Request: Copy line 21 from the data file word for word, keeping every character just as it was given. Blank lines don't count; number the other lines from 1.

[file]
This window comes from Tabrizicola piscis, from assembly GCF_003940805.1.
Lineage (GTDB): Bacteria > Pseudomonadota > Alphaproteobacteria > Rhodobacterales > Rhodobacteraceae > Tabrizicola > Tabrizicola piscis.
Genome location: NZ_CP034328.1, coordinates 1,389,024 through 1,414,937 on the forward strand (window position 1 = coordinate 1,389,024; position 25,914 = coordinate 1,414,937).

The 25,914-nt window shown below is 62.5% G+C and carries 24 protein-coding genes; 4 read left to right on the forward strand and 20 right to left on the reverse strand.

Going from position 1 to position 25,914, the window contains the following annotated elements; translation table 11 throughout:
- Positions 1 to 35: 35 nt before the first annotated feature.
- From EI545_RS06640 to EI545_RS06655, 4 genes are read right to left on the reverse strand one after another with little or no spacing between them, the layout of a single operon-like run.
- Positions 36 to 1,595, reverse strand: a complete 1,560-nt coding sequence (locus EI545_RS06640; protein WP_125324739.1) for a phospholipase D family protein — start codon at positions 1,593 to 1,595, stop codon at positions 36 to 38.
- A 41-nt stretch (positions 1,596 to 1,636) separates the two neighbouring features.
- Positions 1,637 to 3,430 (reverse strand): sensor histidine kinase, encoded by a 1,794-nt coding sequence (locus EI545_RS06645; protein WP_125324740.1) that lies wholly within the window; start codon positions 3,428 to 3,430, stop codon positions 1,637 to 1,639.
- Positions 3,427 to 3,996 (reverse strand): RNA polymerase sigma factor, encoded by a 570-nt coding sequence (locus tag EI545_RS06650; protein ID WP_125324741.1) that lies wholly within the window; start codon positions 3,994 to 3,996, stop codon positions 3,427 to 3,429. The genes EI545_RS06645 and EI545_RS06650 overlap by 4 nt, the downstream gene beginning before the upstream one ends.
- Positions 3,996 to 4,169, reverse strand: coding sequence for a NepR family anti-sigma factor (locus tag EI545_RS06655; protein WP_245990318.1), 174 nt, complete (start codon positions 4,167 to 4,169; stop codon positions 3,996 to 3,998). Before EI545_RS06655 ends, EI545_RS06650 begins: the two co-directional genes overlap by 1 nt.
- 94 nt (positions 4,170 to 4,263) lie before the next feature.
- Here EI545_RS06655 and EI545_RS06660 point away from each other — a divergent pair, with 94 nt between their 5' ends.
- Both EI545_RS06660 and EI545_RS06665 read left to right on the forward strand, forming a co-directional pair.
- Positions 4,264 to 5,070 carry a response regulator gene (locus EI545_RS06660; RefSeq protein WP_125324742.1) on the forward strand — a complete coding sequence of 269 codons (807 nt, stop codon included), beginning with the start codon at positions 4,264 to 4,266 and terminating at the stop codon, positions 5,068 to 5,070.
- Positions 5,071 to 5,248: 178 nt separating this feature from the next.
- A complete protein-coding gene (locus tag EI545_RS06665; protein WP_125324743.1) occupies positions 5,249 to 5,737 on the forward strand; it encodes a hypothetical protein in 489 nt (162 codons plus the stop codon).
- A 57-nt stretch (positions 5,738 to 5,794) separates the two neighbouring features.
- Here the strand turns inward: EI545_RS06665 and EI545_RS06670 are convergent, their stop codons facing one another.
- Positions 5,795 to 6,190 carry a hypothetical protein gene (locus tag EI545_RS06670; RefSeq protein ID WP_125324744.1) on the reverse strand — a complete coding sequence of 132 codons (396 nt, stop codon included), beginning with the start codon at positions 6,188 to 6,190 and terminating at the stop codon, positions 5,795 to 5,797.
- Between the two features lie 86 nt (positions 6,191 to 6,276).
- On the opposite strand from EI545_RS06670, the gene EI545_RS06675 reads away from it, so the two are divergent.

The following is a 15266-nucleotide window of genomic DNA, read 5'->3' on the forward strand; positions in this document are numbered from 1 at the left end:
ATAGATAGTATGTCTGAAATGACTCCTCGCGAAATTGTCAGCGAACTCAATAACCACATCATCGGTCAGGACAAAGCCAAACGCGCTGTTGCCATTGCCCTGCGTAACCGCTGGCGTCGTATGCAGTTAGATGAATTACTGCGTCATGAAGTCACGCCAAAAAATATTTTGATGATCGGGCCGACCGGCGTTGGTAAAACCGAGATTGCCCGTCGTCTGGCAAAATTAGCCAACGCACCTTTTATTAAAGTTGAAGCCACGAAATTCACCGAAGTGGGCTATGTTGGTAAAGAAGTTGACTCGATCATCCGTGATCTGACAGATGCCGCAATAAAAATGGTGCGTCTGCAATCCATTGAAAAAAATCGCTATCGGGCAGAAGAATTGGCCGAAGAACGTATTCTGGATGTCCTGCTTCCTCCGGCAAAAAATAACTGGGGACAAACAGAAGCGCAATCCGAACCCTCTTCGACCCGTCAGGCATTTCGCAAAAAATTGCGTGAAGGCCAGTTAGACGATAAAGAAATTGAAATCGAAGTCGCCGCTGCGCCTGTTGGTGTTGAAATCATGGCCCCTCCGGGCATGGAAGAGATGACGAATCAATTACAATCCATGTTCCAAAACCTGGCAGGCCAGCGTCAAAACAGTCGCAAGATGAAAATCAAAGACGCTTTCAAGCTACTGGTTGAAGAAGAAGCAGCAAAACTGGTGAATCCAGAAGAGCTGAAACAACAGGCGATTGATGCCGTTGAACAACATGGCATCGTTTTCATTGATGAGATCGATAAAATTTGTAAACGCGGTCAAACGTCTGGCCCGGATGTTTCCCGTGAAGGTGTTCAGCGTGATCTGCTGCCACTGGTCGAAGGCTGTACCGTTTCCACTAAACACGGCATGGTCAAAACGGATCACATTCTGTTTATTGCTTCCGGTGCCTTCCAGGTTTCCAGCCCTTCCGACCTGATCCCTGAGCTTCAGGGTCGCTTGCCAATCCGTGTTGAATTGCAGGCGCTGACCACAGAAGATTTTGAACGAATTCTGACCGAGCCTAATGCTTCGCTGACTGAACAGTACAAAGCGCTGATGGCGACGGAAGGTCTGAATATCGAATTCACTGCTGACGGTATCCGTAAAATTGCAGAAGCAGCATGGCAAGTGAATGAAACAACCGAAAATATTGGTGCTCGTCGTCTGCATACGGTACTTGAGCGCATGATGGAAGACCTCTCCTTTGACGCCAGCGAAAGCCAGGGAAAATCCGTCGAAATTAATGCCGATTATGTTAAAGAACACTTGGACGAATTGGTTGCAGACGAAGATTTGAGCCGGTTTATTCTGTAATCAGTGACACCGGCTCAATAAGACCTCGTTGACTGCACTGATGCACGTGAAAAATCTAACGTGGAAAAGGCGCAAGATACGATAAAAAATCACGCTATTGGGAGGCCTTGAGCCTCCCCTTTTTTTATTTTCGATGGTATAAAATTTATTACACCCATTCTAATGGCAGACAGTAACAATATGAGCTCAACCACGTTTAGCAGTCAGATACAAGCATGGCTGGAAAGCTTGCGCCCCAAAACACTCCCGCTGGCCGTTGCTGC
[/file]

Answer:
- Positions 5,795 to 6,190 carry a hypothetical protein gene (locus tag EI545_RS06670; RefSeq protein ID WP_125324744.1) on the reverse strand — a complete coding sequence of 132 codons (396 nt, stop codon included), beginning with the start codon at positions 6,188 to 6,190 and terminating at the stop codon, positions 5,795 to 5,797.